During Monday's Apple event, the company announced ResearchKit, an open-source framework for developers to use in creating medical research apps. Tuesday morning, Stanford University researchers found out that over 11,000 people had signed up for a cardiovascular study that is one of the first public uses of the tool.
Interviewed by Bloomberg, medical director of Stanford University Cardiovascular Health Alan Yeung noted that "To get 10,000 people enrolled in a medical study normally, it would take a year and 50 medical centers around the country. That's the power of the phone."
That's not the only success story - a team at the Icahn School of Medicine at Mount Sinai had ore than 2,500 people enroll and consent to participate in an asthma study, and the Michael J. Fox Foundation for Parkinson's Research had well over 5,500 consenting users by Tuesday morning.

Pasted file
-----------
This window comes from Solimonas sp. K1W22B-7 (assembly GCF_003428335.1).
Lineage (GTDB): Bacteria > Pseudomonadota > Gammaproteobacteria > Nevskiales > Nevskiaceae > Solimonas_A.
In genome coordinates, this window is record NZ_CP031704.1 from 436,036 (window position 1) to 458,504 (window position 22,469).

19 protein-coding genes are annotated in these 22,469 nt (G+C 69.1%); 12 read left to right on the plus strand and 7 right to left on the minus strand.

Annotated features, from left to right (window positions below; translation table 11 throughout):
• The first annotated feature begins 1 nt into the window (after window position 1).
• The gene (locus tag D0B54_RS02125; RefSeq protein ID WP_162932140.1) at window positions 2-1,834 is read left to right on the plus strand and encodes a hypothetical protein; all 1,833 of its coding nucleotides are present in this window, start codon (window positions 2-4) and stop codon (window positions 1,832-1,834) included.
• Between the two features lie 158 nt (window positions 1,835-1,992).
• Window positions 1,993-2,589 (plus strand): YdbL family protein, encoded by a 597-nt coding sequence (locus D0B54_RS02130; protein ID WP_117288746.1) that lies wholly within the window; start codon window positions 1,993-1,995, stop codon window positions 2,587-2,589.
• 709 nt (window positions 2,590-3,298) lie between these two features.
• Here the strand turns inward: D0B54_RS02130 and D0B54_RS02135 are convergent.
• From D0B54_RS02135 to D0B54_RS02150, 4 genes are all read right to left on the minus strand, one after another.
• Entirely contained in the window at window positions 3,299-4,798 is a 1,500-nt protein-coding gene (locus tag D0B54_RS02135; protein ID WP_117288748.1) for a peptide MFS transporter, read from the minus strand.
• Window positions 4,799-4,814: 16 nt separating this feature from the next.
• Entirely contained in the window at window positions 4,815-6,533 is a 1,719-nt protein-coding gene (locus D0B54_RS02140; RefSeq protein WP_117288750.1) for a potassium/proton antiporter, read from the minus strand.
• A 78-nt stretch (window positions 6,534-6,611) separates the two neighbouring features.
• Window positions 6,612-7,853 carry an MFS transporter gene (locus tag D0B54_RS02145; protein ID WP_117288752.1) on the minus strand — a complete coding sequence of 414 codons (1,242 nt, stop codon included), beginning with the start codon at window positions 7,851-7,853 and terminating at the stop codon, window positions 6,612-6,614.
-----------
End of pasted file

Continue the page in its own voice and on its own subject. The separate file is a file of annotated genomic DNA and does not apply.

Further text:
While participation in the studies is made easy through ResearchKit and the apps developed by researchers, there's some concern that the demographics of iPhone users might sway results. Polling company CivicScience Inc. is cited in the Bloomberg article, noting that the average iPhone users is more likely to have advanced (graduate and doctoral) degrees than the average Android user, and a higher income.
However, there's hope that by having the iPhone measure participant behavior behind the scenes, studies may become more accurate since people have a tendency to lie to researchers about their behavior. As a silent observer that's always watching movement, exercise, or other behaviors, the iPhone can tone down the effects of false reporting.
Our take on the news: While the long-term impact on medical research won't be known until many more studies are concluded, Apple's development of ResearchKit is already showing positive results by bringing a larger pool of participants to existing studies.